Beguiled by the figure of German physicist Werner Heisenberg, who disrupted the assumptions of quantum mechanics with his notorious Uncertainty Principle, earning him the Nobel Prize in physics in 1932, a young, disenchanted philosopher attempts to right his own intellectual and emotional course and take the measure of the evil at work in the contemporary world.
In this critically acclaimed novel, Jérôme Ferrari takes stock of European culture's failings during the 20th century and inserts their implications into a compelling vision of the contemporary world. His story is one of eternal returns, of a perpetual fall of Icarus—the inevitably compromised meeting between a man's soul and the mysterious beauty of the world.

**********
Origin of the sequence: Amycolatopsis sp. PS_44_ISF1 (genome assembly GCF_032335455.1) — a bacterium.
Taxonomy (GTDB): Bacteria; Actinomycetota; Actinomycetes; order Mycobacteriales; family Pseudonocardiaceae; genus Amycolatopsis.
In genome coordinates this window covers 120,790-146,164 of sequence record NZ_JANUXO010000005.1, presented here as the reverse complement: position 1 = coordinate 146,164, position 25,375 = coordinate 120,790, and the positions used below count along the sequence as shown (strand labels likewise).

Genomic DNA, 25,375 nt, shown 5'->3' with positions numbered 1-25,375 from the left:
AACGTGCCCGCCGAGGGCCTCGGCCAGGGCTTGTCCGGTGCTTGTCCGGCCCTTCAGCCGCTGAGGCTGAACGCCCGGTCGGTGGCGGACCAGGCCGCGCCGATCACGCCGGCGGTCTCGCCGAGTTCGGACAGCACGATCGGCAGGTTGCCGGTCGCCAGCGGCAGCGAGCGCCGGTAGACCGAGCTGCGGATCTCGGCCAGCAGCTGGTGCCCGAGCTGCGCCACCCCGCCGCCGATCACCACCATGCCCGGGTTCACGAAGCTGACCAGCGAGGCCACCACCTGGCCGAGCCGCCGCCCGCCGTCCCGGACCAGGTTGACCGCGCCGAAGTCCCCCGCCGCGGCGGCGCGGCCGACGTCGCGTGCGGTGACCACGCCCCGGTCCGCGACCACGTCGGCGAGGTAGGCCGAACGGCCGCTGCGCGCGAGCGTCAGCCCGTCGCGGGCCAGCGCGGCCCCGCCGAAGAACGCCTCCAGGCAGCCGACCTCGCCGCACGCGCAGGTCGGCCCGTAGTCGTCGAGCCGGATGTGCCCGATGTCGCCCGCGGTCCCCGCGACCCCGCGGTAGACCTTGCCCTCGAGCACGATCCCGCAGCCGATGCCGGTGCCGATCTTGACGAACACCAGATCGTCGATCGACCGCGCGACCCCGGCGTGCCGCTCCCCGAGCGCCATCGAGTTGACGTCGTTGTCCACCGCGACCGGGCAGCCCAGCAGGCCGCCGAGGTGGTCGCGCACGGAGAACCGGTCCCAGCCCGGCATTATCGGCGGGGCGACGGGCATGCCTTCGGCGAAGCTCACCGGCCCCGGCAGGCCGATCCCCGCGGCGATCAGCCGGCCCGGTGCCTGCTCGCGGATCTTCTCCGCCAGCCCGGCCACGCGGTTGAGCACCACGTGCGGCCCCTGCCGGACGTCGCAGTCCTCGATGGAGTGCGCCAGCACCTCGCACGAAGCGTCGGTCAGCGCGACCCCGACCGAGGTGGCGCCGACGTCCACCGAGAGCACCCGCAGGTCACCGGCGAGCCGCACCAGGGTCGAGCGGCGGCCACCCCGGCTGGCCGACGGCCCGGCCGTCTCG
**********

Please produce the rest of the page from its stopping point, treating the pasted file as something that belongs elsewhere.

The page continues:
Jérôme Ferrari is a writer and translator born in 1968 in Paris. His 2012 novel, The Sermon on the Fall of Rome, won the Goncourt Prize. He is also the author of Where I Left My Soul (MacLehose, 2012). He teaches philosophy at the French School of Abu Dhabi.